A young college student expressed her delight at our cause, explaining that she was a pediatric cancer survivor. A Hispanic man on a bicycle gazed at an image of Ber van der Meer in the hospital and handed over a crumpled bill. When a volunteer encouraged him to take a bag of cookies, he shook his head and said, in broken English, “I just want to help.” As he rode away, she unfolded the bill and discovered it was a twenty. Her Facebook status at the end of that day said what we all felt: “What I know for sure: more people are generous than not.”

 Relevant links: 



Personal trainer haiku

Today I had my first session with my personal trainer. I’m too tired to properly blog about it. So here’s my experience in haiku form. I’m saving my energy.
Personal trainer:
Evan Settle, owner, Sweat.
“There are no shortcuts.” 


My goals: drop ten pounds,
get rid of my belly fat,
improve my posture.

First weekly session.
Took my weight and measurements,
then he kicked my butt.

Started on treadmill,
then he made me do lunges.
I’m so out of shape.

I don’t understand
why moving my own body
is so exhausting.

I lie on a mat,
arms above my head, legs straight.
Then limbs point up. (Not.)

One leg back on stairs.
Face forward, dip other leg.
Fear it will give out.

Kettlebell: I could tell from his face that I was endangering myself with this thing.

Lots of squatting stuff.
Why the hell is this so hard?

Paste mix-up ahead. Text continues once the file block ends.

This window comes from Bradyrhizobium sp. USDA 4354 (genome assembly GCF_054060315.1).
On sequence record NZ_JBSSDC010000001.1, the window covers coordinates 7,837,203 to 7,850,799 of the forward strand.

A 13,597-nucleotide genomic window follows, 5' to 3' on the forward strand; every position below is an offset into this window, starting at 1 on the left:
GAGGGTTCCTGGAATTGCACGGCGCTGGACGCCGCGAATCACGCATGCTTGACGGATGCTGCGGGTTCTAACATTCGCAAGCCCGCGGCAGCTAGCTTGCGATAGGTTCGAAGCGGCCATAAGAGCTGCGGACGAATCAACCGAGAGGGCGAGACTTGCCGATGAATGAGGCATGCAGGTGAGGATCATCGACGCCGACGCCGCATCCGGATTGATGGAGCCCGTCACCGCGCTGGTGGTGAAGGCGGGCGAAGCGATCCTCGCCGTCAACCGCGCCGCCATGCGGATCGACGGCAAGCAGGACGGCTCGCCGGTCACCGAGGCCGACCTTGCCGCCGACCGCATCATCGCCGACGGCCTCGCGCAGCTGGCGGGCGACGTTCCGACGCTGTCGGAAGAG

I mean, it’s bending.

He pries shoulders back.
It reminds me of my dad
at the stupid mall.

He explains muscles,
the ones you need for posture.
Too tired to hear.

It was all basic.
Basic stuff is exhausting.
I’m so pathetic.

After two attempts
with the stupid kettlebell
he just had me stop.

Finished with some squats.
I was panting, taking breaks.
Doing freakin’ squats.

After shaking hands,
I spilled into Shockoe Slip,
hoping knees would hold.

If I had been jumped
in the spooky parking deck,
it would be over.

Barely drove my car;
felt like I’d just given blood.
Held railings at home.

I should have held out
for Prince Daniel of Sweden.
But now it’s too late.

Coping strategy:
Pretend I’m recovering
from a surgery.

Refuse to admit
that I have let myself go.
Think of fatter friends.


Cookies for Kids’ Cancer Bake Sale

100 percent of your tax-deductible donation will go directly to pediatric cancer research & will be matched by Glad Products (maker of Gladware).

My “Year of Wellness” officially begins in September but, compared to six-year-old Liam Witt, I’ve already had a lifetime of wellness. So have my kids.   

Liam is the son of Gretchen Holt Witt, a former Richmond co-worker and the founder of Cookies for Kids’ Cancer (CKC). When Liam was two and a half, he was diagnosed with neuroblastoma, an aggressive cancer of the nervous system. That was three and a half years ago, and since then cancer has given him very little peace.